A few weeks ago I wrote about the American Alligator, Alligator mississippiensis. Today I bring you the only other living member of the Alligtor genus.
The Chinese Alligator (Alligator sinensis) is a small crocodilian that could once be found in much of China. But over the years its range has dwindled with the development of wetlands into farming lands for rice and other crops. Today it can only be found in a small reserve in Anhui province, which includes a section of the lower Yangtze River. This reserve, as well as a very few areas where more wild Chinese Alligators may live, comprises less than 10% of its historical range.
While similar in appearance to their American cousins, adult Chinese Alligators only grow up to about 5 feet (1.5 meters) in length, with an average weight of 80 pounds (36 kg). Extremely large males have been measured at 7 feet (2.1 meters), but they are very rare. Centuries-old historical records report specimens of up to 10 feet (3 meters) long, but there is no way to verify this and it may well have been exaggerated. The Chinese Alligator is one of the few crocodilian species that is fully armored, back and belly. Its snout is also slightly upturned, and it has bony eye ridges.
The Chinese Alligator prefers warm marshes and swamps to live in, but when it lives in temperate regions it will spend the winter hibernating in underground burrows. These burrows form complex networks and the animals do not become active until the first warm days of May. They are nocturnal, and feed mostly on molluscs, like snails and mussels, and small fish. They will also feed on small mammals when they have the opportunity - it's believed that rat poisoning used to control pests has also contributed to the Chinese Alligator's dwindling population.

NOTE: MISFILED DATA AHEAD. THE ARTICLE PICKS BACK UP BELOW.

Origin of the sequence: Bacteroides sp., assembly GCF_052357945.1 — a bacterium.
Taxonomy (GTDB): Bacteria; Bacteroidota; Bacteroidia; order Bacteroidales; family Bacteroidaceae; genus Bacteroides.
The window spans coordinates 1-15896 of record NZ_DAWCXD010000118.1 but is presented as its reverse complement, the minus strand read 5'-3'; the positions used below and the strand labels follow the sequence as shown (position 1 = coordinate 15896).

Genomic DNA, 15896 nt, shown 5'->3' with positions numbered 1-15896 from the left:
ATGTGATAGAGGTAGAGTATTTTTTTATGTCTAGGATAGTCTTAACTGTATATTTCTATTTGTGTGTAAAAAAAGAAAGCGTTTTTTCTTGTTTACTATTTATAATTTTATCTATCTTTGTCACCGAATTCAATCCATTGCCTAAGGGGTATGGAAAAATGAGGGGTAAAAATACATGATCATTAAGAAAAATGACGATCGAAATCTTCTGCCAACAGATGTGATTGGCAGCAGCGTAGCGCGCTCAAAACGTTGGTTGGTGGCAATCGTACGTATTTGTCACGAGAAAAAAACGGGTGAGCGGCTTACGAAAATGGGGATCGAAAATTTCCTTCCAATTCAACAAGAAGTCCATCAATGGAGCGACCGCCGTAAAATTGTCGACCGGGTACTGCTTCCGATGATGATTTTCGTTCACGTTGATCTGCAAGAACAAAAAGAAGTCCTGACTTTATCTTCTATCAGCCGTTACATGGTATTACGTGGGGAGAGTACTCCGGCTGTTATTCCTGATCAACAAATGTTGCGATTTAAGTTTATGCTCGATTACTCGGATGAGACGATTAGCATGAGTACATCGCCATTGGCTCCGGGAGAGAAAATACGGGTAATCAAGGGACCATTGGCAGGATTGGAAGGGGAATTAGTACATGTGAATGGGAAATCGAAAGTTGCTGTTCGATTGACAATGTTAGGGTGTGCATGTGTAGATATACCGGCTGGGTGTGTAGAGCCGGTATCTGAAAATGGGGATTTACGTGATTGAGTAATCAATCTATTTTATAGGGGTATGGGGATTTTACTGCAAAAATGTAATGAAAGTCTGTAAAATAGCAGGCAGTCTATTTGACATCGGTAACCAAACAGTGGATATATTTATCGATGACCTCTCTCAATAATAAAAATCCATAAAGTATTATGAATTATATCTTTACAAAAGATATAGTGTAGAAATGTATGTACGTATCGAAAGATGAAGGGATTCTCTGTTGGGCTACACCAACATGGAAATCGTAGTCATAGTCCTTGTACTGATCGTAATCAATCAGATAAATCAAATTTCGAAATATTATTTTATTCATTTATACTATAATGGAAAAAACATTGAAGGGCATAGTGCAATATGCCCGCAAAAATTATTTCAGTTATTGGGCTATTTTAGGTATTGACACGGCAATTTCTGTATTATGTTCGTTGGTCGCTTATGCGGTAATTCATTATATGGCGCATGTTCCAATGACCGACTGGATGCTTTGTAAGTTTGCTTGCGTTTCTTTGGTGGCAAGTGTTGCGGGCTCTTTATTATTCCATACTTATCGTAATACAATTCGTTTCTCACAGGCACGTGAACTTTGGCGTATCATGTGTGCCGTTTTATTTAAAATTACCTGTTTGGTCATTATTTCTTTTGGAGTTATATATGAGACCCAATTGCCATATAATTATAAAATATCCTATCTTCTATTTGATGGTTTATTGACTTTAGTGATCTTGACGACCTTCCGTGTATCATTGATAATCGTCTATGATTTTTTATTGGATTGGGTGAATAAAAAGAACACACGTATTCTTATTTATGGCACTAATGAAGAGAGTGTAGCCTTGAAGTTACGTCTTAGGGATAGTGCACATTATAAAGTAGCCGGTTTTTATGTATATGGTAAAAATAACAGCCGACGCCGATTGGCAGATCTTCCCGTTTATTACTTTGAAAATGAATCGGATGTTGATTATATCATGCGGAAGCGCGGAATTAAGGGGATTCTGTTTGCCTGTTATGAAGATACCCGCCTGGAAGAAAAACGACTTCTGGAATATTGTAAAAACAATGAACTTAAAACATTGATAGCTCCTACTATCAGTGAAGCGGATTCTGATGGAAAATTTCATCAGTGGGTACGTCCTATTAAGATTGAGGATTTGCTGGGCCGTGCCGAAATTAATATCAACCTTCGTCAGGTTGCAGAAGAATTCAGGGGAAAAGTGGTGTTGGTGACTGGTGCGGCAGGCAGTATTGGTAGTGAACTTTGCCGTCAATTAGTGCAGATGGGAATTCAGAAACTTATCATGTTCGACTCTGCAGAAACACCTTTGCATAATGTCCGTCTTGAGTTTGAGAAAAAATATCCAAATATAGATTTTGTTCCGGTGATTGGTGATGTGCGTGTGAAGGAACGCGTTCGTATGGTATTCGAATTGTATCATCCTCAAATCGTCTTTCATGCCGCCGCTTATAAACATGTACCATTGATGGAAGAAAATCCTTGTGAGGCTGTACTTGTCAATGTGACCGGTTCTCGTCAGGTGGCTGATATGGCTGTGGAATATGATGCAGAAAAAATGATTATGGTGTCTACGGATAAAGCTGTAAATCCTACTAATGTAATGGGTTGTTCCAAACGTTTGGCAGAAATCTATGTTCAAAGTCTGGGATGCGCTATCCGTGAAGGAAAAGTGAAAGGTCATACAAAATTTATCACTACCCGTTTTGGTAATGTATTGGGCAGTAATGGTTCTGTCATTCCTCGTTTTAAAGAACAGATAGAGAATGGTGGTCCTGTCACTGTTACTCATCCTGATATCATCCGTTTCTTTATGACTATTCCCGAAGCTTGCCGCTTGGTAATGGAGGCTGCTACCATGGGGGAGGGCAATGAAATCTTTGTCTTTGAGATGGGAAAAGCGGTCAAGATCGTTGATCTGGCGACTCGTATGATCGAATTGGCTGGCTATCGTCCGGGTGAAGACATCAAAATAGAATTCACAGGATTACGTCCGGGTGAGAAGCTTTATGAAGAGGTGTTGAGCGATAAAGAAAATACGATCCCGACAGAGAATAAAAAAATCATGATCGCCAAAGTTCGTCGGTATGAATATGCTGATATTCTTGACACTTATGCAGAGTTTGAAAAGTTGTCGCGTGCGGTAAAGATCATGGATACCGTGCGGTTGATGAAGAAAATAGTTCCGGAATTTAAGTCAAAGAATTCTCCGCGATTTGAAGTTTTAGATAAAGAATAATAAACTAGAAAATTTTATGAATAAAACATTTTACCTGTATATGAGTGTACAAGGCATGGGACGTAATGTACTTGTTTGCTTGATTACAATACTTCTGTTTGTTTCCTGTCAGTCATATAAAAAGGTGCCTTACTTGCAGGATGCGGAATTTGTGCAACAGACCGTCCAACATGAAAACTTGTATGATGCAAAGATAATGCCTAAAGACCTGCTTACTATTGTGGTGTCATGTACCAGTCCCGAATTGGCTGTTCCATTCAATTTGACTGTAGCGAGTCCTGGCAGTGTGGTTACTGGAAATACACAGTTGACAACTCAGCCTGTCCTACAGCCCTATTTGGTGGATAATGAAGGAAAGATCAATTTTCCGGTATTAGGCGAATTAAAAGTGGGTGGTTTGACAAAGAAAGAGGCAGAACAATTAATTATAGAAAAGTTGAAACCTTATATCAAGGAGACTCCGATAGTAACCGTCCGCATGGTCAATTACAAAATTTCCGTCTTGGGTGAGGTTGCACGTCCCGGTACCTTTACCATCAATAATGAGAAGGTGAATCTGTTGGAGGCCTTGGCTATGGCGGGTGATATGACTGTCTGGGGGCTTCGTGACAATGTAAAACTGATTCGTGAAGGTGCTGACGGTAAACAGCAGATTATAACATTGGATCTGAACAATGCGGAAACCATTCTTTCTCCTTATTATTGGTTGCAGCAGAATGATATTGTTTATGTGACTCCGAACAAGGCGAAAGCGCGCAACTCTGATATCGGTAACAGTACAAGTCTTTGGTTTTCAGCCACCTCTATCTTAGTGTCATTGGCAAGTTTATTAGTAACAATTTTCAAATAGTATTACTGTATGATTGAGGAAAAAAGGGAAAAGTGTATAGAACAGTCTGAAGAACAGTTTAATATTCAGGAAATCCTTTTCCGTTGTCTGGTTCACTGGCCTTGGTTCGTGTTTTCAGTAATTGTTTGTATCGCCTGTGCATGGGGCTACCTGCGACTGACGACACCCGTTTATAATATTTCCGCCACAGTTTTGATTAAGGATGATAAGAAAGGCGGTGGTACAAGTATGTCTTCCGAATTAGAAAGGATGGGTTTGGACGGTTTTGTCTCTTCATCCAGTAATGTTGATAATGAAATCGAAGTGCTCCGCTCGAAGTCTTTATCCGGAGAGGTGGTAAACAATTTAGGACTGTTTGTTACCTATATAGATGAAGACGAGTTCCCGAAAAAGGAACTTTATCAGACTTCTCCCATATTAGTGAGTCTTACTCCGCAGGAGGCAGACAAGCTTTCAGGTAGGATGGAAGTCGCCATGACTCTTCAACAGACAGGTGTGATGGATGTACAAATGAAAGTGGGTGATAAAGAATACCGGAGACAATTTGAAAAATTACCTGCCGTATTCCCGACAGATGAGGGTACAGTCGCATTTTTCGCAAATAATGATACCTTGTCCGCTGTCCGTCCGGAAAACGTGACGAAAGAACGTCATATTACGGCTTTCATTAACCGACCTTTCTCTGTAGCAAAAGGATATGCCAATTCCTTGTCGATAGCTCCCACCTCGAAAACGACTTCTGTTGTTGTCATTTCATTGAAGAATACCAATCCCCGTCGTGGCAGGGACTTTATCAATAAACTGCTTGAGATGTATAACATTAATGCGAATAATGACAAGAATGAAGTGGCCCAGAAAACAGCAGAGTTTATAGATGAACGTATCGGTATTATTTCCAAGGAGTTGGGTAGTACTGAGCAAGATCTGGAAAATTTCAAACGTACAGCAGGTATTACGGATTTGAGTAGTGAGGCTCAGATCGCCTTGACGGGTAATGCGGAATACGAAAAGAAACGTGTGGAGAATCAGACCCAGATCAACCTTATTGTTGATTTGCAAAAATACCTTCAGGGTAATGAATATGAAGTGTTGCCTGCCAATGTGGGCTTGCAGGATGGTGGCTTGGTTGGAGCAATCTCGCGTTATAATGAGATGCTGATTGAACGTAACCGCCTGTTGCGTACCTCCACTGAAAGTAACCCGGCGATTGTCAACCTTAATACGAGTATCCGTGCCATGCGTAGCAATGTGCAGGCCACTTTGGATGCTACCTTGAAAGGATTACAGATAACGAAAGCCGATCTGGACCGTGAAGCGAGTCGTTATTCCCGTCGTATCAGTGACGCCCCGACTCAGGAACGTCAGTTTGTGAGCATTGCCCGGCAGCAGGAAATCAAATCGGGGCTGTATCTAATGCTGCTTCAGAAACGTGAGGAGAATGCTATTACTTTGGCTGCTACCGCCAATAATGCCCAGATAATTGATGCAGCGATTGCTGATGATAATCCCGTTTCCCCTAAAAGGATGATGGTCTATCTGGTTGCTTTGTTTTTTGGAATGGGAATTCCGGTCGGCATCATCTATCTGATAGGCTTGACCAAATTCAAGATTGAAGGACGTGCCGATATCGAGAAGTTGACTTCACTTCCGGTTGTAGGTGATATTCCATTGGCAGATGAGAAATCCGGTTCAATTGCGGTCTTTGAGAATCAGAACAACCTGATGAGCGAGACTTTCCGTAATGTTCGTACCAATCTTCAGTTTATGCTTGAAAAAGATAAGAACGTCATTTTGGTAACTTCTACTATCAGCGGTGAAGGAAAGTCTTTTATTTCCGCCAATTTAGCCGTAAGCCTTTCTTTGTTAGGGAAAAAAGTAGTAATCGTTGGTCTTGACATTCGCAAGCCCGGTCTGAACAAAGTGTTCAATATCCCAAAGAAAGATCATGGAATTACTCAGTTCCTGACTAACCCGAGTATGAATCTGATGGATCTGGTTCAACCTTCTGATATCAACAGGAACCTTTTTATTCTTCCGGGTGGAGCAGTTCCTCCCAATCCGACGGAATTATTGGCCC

During the spring, adult Chinese Alligators will gather together to engage in chorus bellowing, which can last for 10 minutes at a time. It's likely that these gatherings, which include both male and female adults, are a means of gathering mating groups together. Male Chinese Alligators will only mate with one female per season, and when the female is ready to lay her eggs she will construct a nest of vegetation. The eggs are the smallest of any crocodilian, smaller even than those of species who are even smaller than Chinese Alligators. The female will lay 10 to 50 eggs per clutch.
Chinese Alligators are considered to be a critically endangered species by the IUCN. There are captive breeding programs in Anhui and other areas that are working to re-introduce Chinese Alligators into those regions. But the problem remains that the habitat available for wild populations continues to shrink, as more and more of it is converted to farmland. They are also hunted because it is believed that their meat and organs contain curative properties.